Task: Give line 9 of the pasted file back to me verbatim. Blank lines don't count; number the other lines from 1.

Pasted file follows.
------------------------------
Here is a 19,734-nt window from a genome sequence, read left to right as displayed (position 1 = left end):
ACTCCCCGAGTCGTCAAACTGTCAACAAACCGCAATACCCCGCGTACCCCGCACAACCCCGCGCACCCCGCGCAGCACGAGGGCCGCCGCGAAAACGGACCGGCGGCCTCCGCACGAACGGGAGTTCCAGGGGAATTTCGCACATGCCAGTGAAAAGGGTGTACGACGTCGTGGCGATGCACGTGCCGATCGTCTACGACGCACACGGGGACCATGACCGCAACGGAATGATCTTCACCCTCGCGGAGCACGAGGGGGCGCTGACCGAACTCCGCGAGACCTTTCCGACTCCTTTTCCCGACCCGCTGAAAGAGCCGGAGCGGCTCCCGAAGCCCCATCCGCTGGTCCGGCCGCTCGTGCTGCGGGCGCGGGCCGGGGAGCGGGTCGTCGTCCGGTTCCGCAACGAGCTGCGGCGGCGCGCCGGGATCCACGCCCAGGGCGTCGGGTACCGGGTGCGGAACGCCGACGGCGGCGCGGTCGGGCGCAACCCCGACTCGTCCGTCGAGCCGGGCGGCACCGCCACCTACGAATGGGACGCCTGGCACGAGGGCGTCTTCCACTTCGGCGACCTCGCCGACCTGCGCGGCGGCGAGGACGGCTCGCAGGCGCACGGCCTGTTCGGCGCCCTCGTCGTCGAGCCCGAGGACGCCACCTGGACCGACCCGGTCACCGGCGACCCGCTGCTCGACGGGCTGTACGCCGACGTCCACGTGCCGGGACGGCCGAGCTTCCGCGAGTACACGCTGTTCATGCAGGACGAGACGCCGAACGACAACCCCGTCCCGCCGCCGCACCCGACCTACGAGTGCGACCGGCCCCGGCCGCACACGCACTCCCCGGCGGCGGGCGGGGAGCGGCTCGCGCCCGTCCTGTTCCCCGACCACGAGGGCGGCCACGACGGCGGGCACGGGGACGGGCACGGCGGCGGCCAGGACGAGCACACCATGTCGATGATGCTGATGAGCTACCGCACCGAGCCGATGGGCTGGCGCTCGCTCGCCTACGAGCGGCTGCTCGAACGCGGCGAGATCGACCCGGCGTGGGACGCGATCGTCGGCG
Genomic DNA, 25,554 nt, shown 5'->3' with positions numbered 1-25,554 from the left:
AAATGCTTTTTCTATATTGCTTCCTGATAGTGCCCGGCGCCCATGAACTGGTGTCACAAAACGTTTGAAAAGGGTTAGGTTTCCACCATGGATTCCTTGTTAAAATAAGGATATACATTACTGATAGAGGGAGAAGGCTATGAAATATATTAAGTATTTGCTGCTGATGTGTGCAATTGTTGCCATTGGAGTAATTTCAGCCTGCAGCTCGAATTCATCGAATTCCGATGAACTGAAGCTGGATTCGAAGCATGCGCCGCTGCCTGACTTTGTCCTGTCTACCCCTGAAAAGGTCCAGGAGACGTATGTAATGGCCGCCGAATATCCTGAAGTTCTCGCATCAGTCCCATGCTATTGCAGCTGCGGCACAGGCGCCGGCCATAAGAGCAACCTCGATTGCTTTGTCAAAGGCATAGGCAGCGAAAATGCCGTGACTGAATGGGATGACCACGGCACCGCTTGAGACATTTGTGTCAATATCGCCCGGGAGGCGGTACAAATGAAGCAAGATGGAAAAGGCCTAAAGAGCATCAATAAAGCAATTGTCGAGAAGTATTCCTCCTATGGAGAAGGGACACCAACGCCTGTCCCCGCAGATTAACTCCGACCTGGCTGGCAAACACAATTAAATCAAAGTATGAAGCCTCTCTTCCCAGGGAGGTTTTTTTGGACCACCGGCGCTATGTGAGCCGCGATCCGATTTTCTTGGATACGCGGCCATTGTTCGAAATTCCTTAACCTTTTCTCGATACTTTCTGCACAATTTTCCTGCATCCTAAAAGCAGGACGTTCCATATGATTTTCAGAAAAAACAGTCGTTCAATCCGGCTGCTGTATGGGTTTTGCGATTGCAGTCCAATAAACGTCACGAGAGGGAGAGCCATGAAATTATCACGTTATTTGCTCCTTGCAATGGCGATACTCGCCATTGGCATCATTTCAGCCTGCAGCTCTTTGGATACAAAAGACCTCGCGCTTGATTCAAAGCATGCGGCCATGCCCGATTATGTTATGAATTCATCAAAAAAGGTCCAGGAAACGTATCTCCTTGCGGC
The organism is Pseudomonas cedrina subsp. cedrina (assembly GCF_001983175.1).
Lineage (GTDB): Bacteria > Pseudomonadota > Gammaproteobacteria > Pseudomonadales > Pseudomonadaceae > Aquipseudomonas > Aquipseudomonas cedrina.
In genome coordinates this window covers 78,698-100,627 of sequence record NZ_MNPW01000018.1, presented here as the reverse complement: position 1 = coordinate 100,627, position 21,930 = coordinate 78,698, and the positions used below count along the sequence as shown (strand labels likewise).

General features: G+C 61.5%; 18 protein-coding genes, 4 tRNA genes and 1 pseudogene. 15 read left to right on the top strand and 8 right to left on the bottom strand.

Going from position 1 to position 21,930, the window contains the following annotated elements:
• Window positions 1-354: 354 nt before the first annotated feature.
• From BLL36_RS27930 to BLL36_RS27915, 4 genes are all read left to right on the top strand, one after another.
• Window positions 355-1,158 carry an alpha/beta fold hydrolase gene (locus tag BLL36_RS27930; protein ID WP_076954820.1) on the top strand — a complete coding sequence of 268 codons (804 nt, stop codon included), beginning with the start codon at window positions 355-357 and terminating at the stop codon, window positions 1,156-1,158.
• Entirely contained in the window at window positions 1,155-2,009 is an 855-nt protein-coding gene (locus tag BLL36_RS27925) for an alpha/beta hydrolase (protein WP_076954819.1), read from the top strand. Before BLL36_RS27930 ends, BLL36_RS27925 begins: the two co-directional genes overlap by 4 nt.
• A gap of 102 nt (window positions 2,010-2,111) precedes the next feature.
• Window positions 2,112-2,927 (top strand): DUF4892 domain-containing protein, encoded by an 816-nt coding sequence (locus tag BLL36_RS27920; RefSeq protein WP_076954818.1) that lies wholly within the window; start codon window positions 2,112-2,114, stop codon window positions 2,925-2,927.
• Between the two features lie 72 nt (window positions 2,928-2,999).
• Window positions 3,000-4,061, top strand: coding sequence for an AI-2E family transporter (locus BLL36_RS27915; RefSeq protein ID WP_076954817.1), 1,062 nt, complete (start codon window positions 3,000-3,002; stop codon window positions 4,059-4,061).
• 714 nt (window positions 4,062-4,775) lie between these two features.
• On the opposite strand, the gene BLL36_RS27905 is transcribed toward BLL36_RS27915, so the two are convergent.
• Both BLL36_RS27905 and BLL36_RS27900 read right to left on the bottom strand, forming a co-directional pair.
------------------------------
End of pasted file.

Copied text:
Going from position 1 to position 21,930, the window contains the following annotated elements: